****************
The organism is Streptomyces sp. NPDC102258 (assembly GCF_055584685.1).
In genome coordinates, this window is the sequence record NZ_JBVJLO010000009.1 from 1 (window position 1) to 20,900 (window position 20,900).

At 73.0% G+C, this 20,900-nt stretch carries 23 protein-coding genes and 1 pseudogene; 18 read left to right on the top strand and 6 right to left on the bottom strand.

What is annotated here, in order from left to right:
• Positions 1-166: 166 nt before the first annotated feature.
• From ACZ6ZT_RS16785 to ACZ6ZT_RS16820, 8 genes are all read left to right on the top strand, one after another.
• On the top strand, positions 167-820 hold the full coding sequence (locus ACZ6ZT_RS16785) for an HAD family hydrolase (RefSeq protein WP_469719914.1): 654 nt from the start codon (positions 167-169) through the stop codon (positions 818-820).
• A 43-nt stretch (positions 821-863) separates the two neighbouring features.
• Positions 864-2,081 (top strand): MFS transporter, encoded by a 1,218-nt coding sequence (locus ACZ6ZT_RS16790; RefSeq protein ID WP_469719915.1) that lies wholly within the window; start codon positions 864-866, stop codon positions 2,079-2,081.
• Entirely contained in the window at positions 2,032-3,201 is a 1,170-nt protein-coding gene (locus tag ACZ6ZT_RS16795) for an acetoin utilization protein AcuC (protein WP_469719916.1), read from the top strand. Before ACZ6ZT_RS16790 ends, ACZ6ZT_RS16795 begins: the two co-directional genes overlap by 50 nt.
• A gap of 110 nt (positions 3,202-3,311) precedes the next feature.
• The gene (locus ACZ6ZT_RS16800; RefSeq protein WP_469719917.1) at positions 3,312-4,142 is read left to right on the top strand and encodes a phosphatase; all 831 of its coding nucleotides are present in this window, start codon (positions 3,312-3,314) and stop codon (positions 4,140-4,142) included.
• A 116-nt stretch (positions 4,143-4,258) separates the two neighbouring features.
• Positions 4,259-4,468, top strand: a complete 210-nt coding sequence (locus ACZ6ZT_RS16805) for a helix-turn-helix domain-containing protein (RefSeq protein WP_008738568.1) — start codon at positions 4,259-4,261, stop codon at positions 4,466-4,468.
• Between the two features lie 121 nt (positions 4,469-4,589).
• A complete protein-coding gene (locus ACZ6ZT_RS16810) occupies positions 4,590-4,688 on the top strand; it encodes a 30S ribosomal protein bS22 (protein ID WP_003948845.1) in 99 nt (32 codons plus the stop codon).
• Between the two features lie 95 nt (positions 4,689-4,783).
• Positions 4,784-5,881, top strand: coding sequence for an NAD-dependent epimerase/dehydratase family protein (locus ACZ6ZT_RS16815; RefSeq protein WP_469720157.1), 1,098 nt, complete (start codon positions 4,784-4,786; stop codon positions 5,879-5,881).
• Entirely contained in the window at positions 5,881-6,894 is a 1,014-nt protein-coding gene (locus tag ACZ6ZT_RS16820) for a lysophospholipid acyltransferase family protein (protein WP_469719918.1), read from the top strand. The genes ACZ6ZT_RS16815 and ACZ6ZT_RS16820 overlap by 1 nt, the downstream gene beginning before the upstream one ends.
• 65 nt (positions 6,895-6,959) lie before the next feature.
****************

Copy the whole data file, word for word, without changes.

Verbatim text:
The organism is Streptomyces sp. NPDC102258 (assembly GCF_055584685.1).
In genome coordinates, this window is the sequence record NZ_JBVJLO010000009.1 from 1 (window position 1) to 20,900 (window position 20,900).

At 73.0% G+C, this 20,900-nt stretch carries 23 protein-coding genes and 1 pseudogene; 18 read left to right on the top strand and 6 right to left on the bottom strand.

What is annotated here, in order from left to right:
• Positions 1-166: 166 nt before the first annotated feature.
• From ACZ6ZT_RS16785 to ACZ6ZT_RS16820, 8 genes are all read left to right on the top strand, one after another.
• On the top strand, positions 167-820 hold the full coding sequence (locus ACZ6ZT_RS16785) for an HAD family hydrolase (RefSeq protein WP_469719914.1): 654 nt from the start codon (positions 167-169) through the stop codon (positions 818-820).
• A 43-nt stretch (positions 821-863) separates the two neighbouring features.
• Positions 864-2,081 (top strand): MFS transporter, encoded by a 1,218-nt coding sequence (locus ACZ6ZT_RS16790; RefSeq protein ID WP_469719915.1) that lies wholly within the window; start codon positions 864-866, stop codon positions 2,079-2,081.
• Entirely contained in the window at positions 2,032-3,201 is a 1,170-nt protein-coding gene (locus tag ACZ6ZT_RS16795) for an acetoin utilization protein AcuC (protein WP_469719916.1), read from the top strand. Before ACZ6ZT_RS16790 ends, ACZ6ZT_RS16795 begins: the two co-directional genes overlap by 50 nt.
• A gap of 110 nt (positions 3,202-3,311) precedes the next feature.
• The gene (locus ACZ6ZT_RS16800; RefSeq protein WP_469719917.1) at positions 3,312-4,142 is read left to right on the top strand and encodes a phosphatase; all 831 of its coding nucleotides are present in this window, start codon (positions 3,312-3,314) and stop codon (positions 4,140-4,142) included.
• A 116-nt stretch (positions 4,143-4,258) separates the two neighbouring features.
• Positions 4,259-4,468, top strand: a complete 210-nt coding sequence (locus ACZ6ZT_RS16805) for a helix-turn-helix domain-containing protein (RefSeq protein WP_008738568.1) — start codon at positions 4,259-4,261, stop codon at positions 4,466-4,468.
• Between the two features lie 121 nt (positions 4,469-4,589).
• A complete protein-coding gene (locus ACZ6ZT_RS16810) occupies positions 4,590-4,688 on the top strand; it encodes a 30S ribosomal protein bS22 (protein ID WP_003948845.1) in 99 nt (32 codons plus the stop codon).
• Between the two features lie 95 nt (positions 4,689-4,783).
• Positions 4,784-5,881, top strand: coding sequence for an NAD-dependent epimerase/dehydratase family protein (locus ACZ6ZT_RS16815; RefSeq protein WP_469720157.1), 1,098 nt, complete (start codon positions 4,784-4,786; stop codon positions 5,879-5,881).
• Entirely contained in the window at positions 5,881-6,894 is a 1,014-nt protein-coding gene (locus tag ACZ6ZT_RS16820) for a lysophospholipid acyltransferase family protein (protein WP_469719918.1), read from the top strand. The genes ACZ6ZT_RS16815 and ACZ6ZT_RS16820 overlap by 1 nt, the downstream gene beginning before the upstream one ends.
• 65 nt (positions 6,895-6,959) lie before the next feature.